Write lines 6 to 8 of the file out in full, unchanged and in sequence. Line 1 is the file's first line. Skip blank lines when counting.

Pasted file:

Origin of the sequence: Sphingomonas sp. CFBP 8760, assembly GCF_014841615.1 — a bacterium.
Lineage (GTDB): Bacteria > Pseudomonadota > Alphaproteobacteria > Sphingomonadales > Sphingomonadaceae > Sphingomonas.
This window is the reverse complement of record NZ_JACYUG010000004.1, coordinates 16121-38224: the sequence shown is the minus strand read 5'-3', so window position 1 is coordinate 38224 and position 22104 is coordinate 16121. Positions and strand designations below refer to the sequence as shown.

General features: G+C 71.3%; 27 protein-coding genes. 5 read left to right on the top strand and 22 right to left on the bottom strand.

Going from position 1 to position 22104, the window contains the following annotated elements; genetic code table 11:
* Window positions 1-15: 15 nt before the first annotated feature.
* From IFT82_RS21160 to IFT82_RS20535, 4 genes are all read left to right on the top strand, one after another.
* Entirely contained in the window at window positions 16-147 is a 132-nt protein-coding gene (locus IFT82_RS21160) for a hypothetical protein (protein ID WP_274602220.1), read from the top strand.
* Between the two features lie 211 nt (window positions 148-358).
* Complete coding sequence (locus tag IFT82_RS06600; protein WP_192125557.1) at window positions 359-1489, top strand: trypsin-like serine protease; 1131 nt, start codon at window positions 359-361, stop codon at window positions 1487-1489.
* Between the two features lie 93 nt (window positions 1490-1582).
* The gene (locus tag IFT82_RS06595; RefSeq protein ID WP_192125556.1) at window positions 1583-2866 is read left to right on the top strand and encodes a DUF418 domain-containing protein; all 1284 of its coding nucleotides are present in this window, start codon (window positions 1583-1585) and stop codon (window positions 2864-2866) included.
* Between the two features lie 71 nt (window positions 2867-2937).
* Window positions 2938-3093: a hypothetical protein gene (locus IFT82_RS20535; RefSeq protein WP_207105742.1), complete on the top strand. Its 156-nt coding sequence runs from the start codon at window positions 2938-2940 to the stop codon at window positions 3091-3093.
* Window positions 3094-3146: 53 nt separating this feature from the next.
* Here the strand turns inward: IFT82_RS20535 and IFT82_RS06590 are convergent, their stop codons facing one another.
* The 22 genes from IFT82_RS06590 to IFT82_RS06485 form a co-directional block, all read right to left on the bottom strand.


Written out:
* Window positions 1-15: 15 nt before the first annotated feature.
* From IFT82_RS21160 to IFT82_RS20535, 4 genes are all read left to right on the top strand, one after another.
* Entirely contained in the window at window positions 16-147 is a 132-nt protein-coding gene (locus IFT82_RS21160) for a hypothetical protein (protein ID WP_274602220.1), read from the top strand.